Spare tires got me thinking. By the mid- 30’s were flats still a very common thing? I could see flats being a major problem for early horseless carriages. There were horses losing shoes and nails everywhere on roads. 

I just cannot imagine WW tires on this car. 



Edited by keithb7 (see edit history)
  • Like 1
Link to comment
Share on other sites

As those above have mentioned Dodge was 2nd from the bottom of Chrysler's lineup above Plymouth and below DeSoto and Chrysler. I can speak for 1932 as that is the model year that I own. In 1932  the styling between Chrysler and Dodge were very very similar, but it was obvious that Chrysler was the higher brand. For comparison depending on body style you could by a Dodge DL (6 Cylinder) for $795-895 or the Chrysler CL (6 Cylinder) for $865-1125; or you could by a Dodge DK (8 Cylinder) for $1115-1185 or the Chrysler CP (8 Cylinder) for $1435- 1695. So much like today you could buy the most expensive Dodge and be priced above the cheapest Chrysler and of course the reverse is also true. As comments above mention with 1932-33 being the roughest of the depression years many consumers wished not to be boastful in the face of those snuggling, but didn't want to give up the refinements they where accustomed, so they would option for the top of the line Dodge instead of the Chrysler.   


If you look at the Specifications of the 1932 Dodge DK 8 sales brochure the 'Note' section list the available extras that you could add onto your vehicle purchase. I've included a scan on that section for your reference and a picture of my 1932 DK 8.  

JPEG image 12.jpeg

IMG_8143 2.JPG

Edited by Kblake (see edit history)
  • Like 2
Link to comment
Share on other sites

  • 2 weeks later...
  • 4 weeks later...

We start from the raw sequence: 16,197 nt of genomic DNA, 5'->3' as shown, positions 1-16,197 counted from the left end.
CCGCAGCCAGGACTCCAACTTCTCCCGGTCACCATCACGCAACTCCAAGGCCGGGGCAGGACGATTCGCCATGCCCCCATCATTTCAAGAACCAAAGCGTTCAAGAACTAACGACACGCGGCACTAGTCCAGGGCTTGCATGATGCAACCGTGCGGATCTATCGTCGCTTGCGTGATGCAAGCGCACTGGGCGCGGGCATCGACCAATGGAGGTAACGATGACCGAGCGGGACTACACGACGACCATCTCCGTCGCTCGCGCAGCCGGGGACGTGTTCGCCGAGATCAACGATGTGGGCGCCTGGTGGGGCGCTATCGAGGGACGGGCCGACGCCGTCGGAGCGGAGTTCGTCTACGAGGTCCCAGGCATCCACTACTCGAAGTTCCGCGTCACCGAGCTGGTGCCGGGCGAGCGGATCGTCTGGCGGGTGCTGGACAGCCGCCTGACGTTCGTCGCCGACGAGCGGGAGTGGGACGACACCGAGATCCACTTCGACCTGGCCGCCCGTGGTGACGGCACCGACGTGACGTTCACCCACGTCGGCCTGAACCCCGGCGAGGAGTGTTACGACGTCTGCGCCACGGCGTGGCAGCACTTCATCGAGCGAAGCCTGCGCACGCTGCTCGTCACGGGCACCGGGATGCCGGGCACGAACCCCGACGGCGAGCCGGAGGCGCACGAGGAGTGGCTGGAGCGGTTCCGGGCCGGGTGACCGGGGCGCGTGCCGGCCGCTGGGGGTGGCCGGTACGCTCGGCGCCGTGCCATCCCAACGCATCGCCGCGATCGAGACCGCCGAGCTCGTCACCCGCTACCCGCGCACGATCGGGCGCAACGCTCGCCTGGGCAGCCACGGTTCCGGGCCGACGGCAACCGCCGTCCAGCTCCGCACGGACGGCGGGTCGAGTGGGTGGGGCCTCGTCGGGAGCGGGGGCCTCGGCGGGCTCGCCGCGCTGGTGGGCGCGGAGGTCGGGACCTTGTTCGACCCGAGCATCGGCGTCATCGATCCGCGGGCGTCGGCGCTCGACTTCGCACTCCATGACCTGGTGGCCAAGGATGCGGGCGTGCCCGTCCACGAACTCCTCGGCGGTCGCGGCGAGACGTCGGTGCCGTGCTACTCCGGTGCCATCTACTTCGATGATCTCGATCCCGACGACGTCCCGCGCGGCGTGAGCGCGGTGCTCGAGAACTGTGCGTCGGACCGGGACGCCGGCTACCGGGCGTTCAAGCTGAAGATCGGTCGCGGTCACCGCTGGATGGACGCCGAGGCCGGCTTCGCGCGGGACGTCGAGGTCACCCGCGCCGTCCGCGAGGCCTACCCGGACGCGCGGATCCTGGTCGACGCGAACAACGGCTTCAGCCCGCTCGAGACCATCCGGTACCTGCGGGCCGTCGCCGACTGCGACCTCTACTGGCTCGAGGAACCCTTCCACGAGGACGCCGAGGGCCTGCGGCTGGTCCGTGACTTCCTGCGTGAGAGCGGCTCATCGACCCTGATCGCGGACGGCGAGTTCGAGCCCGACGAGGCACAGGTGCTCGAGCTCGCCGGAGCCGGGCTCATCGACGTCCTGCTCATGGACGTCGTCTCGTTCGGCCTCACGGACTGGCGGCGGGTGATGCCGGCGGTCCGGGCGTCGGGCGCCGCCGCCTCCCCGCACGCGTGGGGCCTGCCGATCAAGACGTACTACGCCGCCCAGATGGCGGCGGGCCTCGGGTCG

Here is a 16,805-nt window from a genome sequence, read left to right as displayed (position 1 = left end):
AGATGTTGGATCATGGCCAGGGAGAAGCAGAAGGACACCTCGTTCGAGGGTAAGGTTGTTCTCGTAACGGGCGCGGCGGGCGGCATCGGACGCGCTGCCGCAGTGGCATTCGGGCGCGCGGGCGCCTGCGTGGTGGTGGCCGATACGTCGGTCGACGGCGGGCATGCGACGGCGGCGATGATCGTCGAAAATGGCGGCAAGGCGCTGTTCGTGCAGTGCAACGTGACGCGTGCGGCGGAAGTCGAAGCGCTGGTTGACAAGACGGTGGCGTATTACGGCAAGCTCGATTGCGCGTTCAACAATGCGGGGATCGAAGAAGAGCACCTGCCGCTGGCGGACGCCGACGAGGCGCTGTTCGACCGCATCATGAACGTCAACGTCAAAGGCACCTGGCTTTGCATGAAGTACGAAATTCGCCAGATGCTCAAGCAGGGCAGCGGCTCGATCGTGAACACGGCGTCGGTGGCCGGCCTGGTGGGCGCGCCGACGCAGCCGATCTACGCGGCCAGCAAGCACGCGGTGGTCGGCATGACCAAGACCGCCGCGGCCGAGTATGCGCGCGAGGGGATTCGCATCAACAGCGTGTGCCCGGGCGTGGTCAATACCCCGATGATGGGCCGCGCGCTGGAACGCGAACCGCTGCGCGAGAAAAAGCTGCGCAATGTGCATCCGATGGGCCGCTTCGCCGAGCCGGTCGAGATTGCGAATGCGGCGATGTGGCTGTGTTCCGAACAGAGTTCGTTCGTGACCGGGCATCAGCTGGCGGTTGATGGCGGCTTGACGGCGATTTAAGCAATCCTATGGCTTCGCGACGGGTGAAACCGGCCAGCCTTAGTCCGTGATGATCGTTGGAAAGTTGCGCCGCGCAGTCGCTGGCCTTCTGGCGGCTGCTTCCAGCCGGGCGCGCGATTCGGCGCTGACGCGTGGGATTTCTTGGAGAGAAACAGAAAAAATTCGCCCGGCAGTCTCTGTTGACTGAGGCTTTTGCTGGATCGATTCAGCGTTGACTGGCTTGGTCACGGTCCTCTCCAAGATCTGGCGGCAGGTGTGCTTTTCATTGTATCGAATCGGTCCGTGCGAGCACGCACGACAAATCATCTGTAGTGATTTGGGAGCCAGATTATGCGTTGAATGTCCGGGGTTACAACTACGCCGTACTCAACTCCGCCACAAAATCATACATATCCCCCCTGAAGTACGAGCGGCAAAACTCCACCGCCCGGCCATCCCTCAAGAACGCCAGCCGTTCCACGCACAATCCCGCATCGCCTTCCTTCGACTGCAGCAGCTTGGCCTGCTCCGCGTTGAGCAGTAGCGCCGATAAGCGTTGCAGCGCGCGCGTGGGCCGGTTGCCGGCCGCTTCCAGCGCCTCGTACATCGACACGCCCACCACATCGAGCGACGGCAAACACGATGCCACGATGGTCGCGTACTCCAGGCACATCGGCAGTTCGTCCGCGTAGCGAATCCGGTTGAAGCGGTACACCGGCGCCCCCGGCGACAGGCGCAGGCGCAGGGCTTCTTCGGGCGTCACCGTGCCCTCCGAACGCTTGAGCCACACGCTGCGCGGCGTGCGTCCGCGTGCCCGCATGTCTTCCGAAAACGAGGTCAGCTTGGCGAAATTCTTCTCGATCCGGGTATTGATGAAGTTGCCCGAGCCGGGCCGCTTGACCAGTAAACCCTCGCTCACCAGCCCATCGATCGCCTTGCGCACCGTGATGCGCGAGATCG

Sactownog, Have you sent away for the build card of your car? My 36 Dodge was similarly loaded with options which, during the depression made me wonder, why?You might be in for a story like mine.

After the Dodge was painted, I saw a small card under the springs on the rear seat back. It read “San Francisco show” handwritten in cursive. By itself it meant nothing until I got the build card which told me Oct 15, 1935 build date, shipped to San Francisco dealer ship on Van Ness Ave., welled fenders, 6 WWW tires, radio, dual wipers, dual tail lights, chrome disc wheel options. The SF auto show is in November so I’d have to believe a Dodge with so many options was special ordered for the auto show. I would be nice to get a photo of the Dodge display at the show too. But that’s asking for too much.

Covid has probably shut down the research department, but that build card might answer a few questions like mine did. Good luck.

  • Like 4
Link to comment
Share on other sites

Create an account or sign in to comment

You need to be a member in order to leave a comment

Create an account

Sign up for a new account in our community. It's easy!

Register a new account

Sign in

Already have an account? Sign in here.

Sign In Now
  • Create New...